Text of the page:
Another important work in the creativities of Punjab is their strong culture of metalwork.  The common routine of the Punjabi people is the real birth giver to the possibilities and the techniques of metal work. The people of Amritsar are particularly famous for their works of metals such as dying, casting etc.  Metal and the utensils carved out of them are used in the traditional Indian kitchen across the nation.

One of the striking products of this art are the imperial doors of metals and several Kalashas that adorn the places of worships,  several huge structures of animals and tiger along with the charger of Durga are some of the most creative work done by the metal experts of Punjab. The people who indulged in such work of metal during the early days of this art in the city of Amritsar were known as Chiteras. One must also point out at this instance that the very word 'Chitera' translates to a painter.

Painting in Different Cities of Punjab

Paintings in Amritsar

A handsome amount of best painting of Punjab can be experienced at the holy site of Harmandir Sahib, Tower of Baba Atal Rai, Ranjit Singh Museum and the Akhara Bala Nand, all of which resided in the ancient city of Amritsar. The holy site of Golden Temple or the Harmandir Sahib boast of as many as 300 striking works of art that are decorated in forms of stone carvings and magical works of mirror. In the celebrated museum of Maharaja Ranjit Singh, there are several metal work and huge sets of art that adorns the wall. Baba Atal Rai Tower boasts of a huge array of wall painting, metal work and works on stone.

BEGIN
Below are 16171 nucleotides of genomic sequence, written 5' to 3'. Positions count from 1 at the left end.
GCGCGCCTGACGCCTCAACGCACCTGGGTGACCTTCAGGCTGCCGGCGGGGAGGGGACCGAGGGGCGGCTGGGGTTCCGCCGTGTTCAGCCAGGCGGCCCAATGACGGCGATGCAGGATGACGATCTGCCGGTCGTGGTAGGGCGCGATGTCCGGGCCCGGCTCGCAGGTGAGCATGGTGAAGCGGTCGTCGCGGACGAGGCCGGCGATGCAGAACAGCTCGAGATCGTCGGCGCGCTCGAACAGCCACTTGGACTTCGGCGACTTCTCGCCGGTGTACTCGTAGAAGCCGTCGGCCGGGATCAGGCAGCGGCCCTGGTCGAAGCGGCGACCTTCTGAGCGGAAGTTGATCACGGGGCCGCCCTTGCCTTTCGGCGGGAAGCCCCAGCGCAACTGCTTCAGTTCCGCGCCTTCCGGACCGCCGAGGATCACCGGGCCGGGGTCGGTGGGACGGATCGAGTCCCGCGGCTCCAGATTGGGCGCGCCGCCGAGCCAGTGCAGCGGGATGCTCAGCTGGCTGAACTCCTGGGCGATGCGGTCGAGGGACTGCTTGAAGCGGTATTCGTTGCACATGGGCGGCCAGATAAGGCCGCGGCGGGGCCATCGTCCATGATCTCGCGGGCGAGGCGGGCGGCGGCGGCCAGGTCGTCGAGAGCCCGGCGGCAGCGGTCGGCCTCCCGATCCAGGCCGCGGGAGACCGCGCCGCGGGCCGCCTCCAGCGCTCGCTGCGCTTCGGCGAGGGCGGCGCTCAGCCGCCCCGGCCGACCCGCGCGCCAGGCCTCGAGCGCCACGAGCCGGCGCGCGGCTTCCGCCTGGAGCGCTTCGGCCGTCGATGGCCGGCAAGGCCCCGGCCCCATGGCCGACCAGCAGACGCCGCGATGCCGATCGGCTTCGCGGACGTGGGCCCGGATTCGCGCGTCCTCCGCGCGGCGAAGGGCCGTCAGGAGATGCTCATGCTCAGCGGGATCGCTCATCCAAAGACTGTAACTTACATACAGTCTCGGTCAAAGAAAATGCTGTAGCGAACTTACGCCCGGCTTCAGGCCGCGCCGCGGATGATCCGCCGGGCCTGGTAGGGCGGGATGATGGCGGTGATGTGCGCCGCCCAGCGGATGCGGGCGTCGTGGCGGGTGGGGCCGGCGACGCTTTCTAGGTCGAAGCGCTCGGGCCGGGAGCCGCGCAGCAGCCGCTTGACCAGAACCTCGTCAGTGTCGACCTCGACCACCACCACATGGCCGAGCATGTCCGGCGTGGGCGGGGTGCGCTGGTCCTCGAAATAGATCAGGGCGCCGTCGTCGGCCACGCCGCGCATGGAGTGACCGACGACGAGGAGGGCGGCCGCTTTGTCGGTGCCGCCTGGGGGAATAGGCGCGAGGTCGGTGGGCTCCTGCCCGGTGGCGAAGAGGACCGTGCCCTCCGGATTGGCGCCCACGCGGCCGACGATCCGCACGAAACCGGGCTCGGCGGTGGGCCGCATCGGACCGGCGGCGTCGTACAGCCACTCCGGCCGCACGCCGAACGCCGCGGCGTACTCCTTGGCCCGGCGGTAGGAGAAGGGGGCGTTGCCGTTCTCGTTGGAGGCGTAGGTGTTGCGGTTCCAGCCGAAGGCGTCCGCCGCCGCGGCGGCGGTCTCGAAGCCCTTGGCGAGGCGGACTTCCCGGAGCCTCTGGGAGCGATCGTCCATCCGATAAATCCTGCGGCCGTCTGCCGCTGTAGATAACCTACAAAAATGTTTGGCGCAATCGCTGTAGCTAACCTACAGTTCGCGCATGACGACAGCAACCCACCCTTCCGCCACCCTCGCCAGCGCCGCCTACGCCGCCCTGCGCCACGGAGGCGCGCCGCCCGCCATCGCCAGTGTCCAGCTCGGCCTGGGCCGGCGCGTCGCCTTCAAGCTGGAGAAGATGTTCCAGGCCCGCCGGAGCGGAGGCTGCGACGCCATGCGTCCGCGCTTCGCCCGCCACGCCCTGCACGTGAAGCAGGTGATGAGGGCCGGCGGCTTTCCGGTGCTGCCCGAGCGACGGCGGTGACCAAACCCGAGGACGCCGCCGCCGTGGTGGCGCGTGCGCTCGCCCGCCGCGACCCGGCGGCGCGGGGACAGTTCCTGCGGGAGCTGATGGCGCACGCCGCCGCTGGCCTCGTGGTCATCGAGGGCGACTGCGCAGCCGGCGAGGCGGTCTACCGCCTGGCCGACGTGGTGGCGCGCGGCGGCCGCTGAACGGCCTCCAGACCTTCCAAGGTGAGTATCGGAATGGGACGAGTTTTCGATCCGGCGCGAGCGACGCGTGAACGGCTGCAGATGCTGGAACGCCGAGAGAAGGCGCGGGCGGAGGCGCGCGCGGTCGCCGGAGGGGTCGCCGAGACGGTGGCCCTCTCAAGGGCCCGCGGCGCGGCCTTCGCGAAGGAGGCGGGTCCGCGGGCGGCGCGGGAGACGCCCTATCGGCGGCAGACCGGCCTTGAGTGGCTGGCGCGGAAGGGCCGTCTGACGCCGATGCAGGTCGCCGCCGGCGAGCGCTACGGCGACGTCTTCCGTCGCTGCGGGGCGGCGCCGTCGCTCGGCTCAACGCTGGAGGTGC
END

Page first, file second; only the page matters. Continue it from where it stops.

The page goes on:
Paintings in Patiala

Qila Mubarak Androon in the blistering city of Patiala is known across the world for their wealthy collection of paintings and artworks. The great and appreciated artists of Rajasthan and Kangra have been the major contributors of this. All of these paintings exhibit the basic stories of the religious texts like Mahabharata, Ramayana etc. Several epics of the love stories of the tradition Punjabi culture are kept alive in these paintings. The Sheesh Mahal too exhibits a majestic collection of paintings. Also, in this collection is a very rare painting that shows the first Guru of the Sikhs Shri Guru Nanak Dev Ji, which is flanked by his first disciples. Sikhs and their royalty have also been kept alive in these paintings.

Other Paintings

The renowned temples in the city of Gurdaspur which were commissioned by Maharaja Ranjit Singh hold the best of frescoes that belong to the 19th century AD. Bairagas’ Thakar Dwara in the city of Hoshiarpur is filled with frescoes and mural paintings of socialist themes. Kapurthala’s famous Shekuhpua temple, commissioned by Diwan Saudagar Mal, also has a petite chamber surrounded by a wide trail that contains diversity of mural and fresco paintings. Several Gurudwaras in the place also boast of such beautiful work of arts.